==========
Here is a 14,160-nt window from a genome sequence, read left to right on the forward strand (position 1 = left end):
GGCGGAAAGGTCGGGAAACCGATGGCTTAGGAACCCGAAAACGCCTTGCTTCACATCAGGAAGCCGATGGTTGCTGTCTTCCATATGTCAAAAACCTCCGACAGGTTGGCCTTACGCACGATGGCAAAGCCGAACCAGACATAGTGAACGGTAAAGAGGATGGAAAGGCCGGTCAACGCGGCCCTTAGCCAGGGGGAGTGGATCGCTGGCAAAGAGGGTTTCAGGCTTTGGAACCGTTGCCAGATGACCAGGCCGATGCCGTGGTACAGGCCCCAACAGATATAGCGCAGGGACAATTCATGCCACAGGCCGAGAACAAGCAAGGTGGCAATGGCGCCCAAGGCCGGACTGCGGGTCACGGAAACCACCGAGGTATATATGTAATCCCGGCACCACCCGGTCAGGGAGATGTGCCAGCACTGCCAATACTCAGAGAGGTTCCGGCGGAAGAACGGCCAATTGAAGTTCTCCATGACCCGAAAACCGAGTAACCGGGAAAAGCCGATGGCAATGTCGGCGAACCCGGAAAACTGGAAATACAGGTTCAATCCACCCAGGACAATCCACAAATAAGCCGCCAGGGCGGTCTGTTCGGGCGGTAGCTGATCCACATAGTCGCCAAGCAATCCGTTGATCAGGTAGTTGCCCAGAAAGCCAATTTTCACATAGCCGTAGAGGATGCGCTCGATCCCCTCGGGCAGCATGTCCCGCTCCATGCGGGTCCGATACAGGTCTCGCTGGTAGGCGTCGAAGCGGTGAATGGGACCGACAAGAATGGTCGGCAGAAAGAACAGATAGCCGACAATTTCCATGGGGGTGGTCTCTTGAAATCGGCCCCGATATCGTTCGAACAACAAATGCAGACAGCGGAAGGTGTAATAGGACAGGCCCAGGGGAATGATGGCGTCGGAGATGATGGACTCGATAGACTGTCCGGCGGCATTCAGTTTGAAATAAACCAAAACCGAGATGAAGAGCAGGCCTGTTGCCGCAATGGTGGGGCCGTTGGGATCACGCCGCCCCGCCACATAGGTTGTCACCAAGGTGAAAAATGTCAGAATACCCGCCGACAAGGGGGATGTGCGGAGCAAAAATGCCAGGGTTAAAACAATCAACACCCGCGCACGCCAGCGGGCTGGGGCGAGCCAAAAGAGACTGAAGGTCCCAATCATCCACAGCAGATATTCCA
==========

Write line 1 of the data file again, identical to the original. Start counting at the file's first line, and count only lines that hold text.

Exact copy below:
Here is a 14,160-nt window from a genome sequence, read left to right on the forward strand (position 1 = left end):